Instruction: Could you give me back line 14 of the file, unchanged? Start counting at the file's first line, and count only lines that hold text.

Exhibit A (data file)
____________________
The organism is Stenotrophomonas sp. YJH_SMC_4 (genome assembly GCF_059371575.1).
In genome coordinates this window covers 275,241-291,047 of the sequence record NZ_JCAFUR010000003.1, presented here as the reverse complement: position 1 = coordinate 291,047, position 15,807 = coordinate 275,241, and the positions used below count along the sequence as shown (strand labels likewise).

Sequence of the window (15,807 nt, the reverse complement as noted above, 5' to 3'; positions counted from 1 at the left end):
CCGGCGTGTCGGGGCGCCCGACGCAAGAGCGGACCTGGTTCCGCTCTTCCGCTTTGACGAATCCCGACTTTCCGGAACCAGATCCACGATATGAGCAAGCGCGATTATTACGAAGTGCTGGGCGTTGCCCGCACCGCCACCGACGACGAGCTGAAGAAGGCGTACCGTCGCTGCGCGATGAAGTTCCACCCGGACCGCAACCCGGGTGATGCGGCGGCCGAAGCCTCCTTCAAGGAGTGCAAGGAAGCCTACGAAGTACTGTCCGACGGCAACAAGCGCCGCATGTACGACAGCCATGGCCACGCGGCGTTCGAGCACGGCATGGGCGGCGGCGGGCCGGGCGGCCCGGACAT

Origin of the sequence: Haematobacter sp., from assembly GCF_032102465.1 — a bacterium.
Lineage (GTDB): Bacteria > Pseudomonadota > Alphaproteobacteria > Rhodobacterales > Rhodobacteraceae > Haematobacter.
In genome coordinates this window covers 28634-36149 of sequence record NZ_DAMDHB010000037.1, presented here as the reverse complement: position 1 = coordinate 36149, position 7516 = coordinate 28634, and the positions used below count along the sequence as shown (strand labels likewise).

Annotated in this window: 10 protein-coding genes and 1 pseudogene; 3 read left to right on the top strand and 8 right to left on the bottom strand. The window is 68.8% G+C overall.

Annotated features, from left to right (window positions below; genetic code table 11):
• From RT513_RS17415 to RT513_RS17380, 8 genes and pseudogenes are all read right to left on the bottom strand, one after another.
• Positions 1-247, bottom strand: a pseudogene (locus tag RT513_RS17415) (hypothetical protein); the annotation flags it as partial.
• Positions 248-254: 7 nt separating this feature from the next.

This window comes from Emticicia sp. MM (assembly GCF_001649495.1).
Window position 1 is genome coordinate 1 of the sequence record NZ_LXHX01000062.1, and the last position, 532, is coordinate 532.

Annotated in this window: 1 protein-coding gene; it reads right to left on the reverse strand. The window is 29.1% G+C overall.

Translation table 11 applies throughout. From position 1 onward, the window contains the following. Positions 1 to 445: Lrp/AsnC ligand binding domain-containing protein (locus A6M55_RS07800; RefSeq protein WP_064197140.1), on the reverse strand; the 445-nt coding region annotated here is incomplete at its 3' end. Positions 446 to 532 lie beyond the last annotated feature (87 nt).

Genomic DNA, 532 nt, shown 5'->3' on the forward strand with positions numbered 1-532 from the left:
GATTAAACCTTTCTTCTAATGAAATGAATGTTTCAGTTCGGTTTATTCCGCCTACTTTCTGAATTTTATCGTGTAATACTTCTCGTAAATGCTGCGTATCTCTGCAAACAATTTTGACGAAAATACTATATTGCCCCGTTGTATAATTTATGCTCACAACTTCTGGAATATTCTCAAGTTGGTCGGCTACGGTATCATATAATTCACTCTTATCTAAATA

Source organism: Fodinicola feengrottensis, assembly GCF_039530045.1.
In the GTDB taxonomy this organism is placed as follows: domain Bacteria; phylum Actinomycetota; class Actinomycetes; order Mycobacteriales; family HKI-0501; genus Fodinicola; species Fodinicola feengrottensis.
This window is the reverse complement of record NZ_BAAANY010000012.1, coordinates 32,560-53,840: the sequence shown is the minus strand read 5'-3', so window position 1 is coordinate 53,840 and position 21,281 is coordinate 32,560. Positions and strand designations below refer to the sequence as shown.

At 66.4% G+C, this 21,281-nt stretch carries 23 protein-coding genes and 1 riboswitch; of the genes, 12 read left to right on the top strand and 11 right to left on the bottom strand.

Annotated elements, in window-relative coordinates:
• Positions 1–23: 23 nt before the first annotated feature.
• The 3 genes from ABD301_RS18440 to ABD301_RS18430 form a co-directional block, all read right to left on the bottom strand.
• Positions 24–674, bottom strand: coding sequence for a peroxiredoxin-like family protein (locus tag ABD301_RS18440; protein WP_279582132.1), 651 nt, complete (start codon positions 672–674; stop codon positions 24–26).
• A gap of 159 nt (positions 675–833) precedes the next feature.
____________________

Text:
Window position 1 is genome coordinate 1 of the sequence record NZ_LXHX01000062.1, and the last position, 532, is coordinate 532.